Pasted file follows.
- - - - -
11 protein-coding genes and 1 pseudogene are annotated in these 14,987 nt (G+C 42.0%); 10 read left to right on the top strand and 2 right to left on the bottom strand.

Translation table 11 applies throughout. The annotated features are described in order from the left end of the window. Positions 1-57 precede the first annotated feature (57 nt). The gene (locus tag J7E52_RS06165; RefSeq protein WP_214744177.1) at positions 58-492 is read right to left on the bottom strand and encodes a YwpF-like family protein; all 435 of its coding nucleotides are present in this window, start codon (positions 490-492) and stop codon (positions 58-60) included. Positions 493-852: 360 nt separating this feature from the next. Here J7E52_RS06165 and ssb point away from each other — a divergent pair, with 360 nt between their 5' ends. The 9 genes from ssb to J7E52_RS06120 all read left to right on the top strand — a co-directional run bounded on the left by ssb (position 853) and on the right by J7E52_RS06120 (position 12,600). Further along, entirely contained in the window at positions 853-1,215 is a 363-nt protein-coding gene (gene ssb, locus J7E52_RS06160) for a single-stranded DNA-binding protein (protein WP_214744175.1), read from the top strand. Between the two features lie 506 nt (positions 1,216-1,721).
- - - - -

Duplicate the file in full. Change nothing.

11 protein-coding genes and 1 pseudogene are annotated in these 14,987 nt (G+C 42.0%); 10 read left to right on the top strand and 2 right to left on the bottom strand.

Translation table 11 applies throughout. The annotated features are described in order from the left end of the window. Positions 1-57 precede the first annotated feature (57 nt). The gene (locus tag J7E52_RS06165; RefSeq protein WP_214744177.1) at positions 58-492 is read right to left on the bottom strand and encodes a YwpF-like family protein; all 435 of its coding nucleotides are present in this window, start codon (positions 490-492) and stop codon (positions 58-60) included. Positions 493-852: 360 nt separating this feature from the next. Here J7E52_RS06165 and ssb point away from each other — a divergent pair, with 360 nt between their 5' ends. The 9 genes from ssb to J7E52_RS06120 all read left to right on the top strand — a co-directional run bounded on the left by ssb (position 853) and on the right by J7E52_RS06120 (position 12,600). Further along, entirely contained in the window at positions 853-1,215 is a 363-nt protein-coding gene (gene ssb, locus J7E52_RS06160) for a single-stranded DNA-binding protein (protein WP_214744175.1), read from the top strand. Between the two features lie 506 nt (positions 1,216-1,721).